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PORTLAND — After 43 years of running the ever-popular Top Dog food truck, with the eye-catching, distinctive trailer topped by a large, red hot dog, complete with mustard and relish, Andrea and Alan Spaulding have settled on a new owner.
The Spauldings’ goal was to also sell Top Dog to a Portland resident. “It’s an institution,” Alan Spaulding said.
The 1963 bun-colored former camper is based at the defunct Connecticut Central Railroad depot at 211 Marlborough Road, not far from the Portland Bridge. Alan Spaulding, who's been helping out his wife for about three years, built the trailer himself.
It is drawn by a 1972 yellow Marathon checker cab with an “Elvis” mannequin in a Hawaiian shirt in the passenger seat. The iconic Airstream trailer has been on Route 66 for so many decades that their customers span several generations. The stand has been featured in local media, as well as on national TV shows such as "Road Food.”
The couple insists on Thurmann’s natural casing hot dogs, and makes the sauerkraut from scratch. Over the years, the couple has had to forego many vacations because they prioritized the business. Customers come from all over Connecticut, upstate New York and even Europe one time, Andrea Spaulding has said.
After meeting Marissa Puida, daughter of Kim Greenlaw, who runs the Eggs Up breakfast spot down the street, the couple said she was “a natural” to take over. Puida’s mother owns the 1462 Portland-Cobalt Road restaurant, and saw the Facebook post announcing it was up for sale.
The Spauldings were looking for someone who shares their dedication to the food truck. “You’d be perfect for it,” Greenlaw told Puida.
They chose five individuals who stopped by to watch the operation in action. “Marissa came across as someone who really wanted this business,” Alan Spaulding said.
The Spauldings received an “overwhelming response” on social media from those wanting to take over the operation, Alan Spaulding said. In fact, they continue to get one or two queries a day. “I didn’t realize so many people wanted to be in the food truck business,” he said.
Puida, who waitresses at Eggs Up, has been around her mother’s restaurant since she was 4. She began as a dishwasher, then prep cook prior to becoming a server, she said.
“I’ll miss it when I do my own thing,” said Puida, who has gotten to know generations of customers who come every day to Eggs Up, and eventually bring their children and grandchildren to eat there.
“Andrea saw a little bit of herself in me,” Puida said. “She was the same age when she started doing it. She’s a people person, getting to know all the customers.”
“She appeared as somebody who’s been doing this for years: her personality, the way she treats people,” Andrea Spaulding said. “She is the person who is going to do it. I have no doubt she’ll continue to do so, if not better than Alan and I’ve done.”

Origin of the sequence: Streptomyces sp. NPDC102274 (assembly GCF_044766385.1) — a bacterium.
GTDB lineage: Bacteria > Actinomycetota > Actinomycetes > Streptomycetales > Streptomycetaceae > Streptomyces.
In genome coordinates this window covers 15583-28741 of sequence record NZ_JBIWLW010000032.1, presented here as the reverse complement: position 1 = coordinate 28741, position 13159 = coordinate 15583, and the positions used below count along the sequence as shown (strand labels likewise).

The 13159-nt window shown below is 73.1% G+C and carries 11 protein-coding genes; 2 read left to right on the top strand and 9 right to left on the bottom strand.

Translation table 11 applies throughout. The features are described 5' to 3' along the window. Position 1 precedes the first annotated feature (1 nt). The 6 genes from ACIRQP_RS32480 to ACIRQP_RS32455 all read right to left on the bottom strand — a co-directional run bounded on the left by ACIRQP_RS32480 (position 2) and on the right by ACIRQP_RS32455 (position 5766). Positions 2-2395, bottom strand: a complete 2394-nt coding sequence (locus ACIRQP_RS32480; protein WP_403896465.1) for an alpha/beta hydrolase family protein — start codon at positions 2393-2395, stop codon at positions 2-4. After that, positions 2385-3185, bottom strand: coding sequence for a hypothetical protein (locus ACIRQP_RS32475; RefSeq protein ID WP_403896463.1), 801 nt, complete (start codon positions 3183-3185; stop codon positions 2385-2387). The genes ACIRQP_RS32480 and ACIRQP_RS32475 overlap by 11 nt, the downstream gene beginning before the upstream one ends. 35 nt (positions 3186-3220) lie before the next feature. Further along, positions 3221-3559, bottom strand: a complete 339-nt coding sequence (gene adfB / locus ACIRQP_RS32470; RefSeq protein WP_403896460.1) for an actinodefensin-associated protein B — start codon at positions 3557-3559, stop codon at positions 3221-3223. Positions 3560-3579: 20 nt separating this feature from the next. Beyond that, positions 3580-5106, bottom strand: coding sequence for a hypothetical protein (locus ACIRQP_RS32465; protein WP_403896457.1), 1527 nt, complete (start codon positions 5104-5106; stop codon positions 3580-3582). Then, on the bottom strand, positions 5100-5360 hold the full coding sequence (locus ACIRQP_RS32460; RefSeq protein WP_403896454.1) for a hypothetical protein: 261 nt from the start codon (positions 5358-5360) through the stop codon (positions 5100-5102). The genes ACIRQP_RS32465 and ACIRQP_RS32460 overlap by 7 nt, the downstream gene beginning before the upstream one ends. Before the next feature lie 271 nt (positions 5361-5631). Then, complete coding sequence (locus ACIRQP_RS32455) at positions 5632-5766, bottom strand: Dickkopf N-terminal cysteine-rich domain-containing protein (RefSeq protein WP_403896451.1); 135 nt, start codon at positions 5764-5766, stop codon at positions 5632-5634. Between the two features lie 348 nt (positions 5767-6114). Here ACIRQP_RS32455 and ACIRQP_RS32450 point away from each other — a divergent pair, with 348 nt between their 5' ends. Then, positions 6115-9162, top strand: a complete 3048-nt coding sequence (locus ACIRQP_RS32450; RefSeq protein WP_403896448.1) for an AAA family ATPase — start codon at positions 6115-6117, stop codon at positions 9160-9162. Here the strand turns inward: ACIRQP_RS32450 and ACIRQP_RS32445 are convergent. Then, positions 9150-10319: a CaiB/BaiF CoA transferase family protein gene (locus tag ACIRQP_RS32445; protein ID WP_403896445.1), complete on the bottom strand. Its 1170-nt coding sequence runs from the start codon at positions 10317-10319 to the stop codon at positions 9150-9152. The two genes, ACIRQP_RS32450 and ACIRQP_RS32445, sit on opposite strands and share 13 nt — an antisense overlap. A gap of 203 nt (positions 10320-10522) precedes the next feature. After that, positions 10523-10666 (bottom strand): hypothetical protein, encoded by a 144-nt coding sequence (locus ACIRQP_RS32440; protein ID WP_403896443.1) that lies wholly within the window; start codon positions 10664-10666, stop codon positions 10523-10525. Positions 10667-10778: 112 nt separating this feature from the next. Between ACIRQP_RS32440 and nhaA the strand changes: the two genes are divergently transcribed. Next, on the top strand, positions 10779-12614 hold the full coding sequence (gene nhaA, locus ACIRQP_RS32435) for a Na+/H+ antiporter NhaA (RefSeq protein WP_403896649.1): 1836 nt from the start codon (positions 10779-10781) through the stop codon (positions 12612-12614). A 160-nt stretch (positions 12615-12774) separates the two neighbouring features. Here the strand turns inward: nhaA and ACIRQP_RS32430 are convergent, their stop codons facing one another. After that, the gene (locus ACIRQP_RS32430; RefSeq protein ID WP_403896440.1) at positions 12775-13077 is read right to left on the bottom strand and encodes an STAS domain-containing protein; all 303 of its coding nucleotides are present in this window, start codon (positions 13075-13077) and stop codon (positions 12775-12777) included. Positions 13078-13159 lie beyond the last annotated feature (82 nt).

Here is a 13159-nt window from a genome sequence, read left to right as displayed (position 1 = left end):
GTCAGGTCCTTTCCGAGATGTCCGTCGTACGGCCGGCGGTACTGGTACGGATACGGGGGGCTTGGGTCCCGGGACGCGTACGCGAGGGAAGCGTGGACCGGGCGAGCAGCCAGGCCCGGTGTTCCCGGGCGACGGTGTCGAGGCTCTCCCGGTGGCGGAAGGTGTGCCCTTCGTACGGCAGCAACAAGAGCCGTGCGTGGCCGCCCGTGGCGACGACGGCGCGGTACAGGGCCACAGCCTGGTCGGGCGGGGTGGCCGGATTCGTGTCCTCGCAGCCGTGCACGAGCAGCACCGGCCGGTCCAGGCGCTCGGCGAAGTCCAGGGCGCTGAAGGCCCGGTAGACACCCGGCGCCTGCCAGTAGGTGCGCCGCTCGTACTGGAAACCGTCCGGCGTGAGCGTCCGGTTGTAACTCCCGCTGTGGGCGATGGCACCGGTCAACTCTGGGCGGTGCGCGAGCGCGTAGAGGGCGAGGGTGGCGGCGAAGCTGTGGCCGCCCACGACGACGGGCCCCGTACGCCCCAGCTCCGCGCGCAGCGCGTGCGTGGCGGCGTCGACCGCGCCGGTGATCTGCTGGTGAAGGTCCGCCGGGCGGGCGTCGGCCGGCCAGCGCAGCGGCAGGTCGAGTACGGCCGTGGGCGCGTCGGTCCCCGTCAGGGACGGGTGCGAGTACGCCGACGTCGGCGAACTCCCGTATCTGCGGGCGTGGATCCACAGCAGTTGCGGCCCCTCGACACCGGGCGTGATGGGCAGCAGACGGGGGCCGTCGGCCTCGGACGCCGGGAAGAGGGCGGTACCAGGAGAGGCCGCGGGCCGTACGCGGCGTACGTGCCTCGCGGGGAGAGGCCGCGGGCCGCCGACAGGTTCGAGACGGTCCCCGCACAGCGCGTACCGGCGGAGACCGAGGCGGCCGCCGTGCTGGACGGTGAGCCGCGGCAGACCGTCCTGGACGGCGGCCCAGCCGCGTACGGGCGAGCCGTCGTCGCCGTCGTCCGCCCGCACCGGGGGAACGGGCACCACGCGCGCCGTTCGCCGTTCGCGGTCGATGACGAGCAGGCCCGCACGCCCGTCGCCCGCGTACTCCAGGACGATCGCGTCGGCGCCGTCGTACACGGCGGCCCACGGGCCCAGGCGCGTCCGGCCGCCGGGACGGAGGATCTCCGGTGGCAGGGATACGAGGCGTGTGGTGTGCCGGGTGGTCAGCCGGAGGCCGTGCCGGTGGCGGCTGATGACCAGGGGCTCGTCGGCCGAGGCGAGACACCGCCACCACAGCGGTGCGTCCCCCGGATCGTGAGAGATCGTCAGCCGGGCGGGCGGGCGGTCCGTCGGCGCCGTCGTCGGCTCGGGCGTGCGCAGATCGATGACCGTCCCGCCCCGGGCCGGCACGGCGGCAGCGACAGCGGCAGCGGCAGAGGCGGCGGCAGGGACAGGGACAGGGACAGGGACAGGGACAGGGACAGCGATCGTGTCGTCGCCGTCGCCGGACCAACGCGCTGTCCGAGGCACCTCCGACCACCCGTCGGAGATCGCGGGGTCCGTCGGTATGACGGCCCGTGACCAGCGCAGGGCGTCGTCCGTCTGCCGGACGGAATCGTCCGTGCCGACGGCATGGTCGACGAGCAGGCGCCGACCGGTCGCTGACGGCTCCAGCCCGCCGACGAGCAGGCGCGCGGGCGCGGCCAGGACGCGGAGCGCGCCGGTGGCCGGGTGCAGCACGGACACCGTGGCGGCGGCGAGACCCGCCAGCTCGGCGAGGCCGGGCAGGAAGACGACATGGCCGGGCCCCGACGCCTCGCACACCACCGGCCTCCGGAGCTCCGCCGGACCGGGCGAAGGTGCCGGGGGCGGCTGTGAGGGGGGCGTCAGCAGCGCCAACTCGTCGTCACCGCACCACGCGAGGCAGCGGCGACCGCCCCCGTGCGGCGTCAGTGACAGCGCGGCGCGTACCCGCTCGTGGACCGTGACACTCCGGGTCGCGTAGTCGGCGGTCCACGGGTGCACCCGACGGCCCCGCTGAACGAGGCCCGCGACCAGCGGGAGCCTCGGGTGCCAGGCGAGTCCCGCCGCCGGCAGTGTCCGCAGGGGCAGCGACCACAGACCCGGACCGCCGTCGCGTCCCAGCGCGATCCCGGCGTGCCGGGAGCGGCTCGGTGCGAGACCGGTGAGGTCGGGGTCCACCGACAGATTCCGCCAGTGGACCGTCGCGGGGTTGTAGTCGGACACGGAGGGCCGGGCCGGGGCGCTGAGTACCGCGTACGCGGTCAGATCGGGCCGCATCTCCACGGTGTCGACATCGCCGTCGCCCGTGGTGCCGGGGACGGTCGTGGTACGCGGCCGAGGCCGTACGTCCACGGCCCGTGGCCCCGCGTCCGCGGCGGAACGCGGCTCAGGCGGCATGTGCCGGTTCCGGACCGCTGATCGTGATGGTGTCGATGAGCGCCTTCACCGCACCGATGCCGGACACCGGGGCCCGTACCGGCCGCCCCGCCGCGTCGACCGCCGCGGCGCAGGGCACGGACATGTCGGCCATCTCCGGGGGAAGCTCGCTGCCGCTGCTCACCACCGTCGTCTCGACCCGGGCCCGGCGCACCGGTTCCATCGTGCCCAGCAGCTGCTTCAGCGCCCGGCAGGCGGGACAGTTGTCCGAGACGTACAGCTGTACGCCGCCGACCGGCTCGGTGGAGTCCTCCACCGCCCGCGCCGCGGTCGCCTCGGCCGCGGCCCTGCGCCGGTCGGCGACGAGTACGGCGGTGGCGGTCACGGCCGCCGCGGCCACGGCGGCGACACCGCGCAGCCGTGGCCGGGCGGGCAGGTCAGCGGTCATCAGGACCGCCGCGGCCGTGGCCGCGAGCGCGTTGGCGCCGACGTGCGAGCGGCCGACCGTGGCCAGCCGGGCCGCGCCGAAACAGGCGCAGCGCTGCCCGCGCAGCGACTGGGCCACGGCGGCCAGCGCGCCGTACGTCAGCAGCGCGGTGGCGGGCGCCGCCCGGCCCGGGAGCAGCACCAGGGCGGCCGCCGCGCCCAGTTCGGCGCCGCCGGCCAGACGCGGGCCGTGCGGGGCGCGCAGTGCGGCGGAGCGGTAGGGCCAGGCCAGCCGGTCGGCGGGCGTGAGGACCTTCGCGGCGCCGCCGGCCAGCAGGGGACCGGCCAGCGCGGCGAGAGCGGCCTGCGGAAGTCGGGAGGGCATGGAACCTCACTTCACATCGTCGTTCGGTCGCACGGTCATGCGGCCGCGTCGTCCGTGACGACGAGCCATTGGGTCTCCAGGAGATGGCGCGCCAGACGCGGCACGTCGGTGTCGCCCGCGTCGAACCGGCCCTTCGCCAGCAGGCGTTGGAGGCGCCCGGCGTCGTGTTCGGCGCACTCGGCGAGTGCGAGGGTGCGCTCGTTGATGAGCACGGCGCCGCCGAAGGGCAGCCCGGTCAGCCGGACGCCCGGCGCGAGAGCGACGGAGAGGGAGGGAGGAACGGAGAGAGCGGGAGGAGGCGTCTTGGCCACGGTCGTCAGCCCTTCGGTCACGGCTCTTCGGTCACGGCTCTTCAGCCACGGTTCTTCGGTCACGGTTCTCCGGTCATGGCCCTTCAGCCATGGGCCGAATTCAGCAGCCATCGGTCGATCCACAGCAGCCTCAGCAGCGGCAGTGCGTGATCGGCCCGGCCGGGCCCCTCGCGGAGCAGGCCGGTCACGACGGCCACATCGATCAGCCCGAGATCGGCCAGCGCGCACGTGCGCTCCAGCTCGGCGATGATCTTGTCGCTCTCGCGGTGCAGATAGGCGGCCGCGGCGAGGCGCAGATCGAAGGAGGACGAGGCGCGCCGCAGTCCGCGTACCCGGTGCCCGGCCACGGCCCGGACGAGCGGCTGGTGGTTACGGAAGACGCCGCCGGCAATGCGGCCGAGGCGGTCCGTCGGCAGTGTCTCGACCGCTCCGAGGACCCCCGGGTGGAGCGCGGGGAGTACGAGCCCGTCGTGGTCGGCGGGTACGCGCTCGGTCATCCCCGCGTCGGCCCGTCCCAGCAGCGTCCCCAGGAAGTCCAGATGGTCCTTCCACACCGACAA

During the interviews, Alan Spaulding warned his wife that she may have trouble finding a buyer who fit her parameters.
“‘They don’t exist,’” he told her. “And she did. When I met her, it was instantaneously hot dog lady,” she said with a chuckle. “It was like she was groomed for it. … She just had a way about her.”
The Spauldings were very discerning when it came to their search. “Andrea didn’t just sell it to anybody," Greenlaw said. "Andrea made everybody come in and work with her, and then she chose somebody. I thought that was incredible because she wanted somebody like [Puida]."
“You always want your kids to do as well as, if not better, than you,” said Greenlaw.
Puida will keep the menu of hot dogs, and eventually add her own specialties, such as Sloppy Joes.
“I can’t wait to carry it on,” Puida said. “People were very disappointed when they thought that it was closing down. To be able to keep it going is going to be awesome.
“They’ve run a successful business, and I hope I can be just as successful,” Puida added.
“She’s going to be very good at it. She’ll definitely give it her all. She’s a hard worker,” Greenlaw said. “Of course, I'll shoot myself in my foot because she’s my best waitress,” she said with a laugh. “I’m losing my best worker.”
“I feel bad,” her daughter admitted. “She’s my best friend and I love working with her, but she wanted me to have my own opportunity.”
Top Dog’s last day of business will be Sept. 23, when the couple plans a customer appreciation day.
It won’t be easy to entirely let go after more than 40 years, Andrea Spaulding said. “I’m going to have a really hard time. He’s a lot stronger than I am with separating,” she said, referring to her husband.
“All the people I’ve met over the years, all the friendships, it’s still part of me,” Andrea Spaulding said. “I could still do it for a few more years, but I understand my husband’s wish to end it on a high note.
“There’s going to be a lot of crying, and quite a bit of adjustment for me in the months to come,” she added.
“I can’t thank people enough for what I’ve experienced in 43 years,” Andrea Spaulding said. “I was a woman in business, which, back in the '80s, was hard to be. Especially a food truck: They were mostly run by men.
“The acceptance and kindness and encouragement I got from people, it’s going to break my heart to say goodbye to these people, but I’ll always have memories of it,” Andrea Spaulding said.
“I wanted to go out when things were good, and this is the time,” her husband said.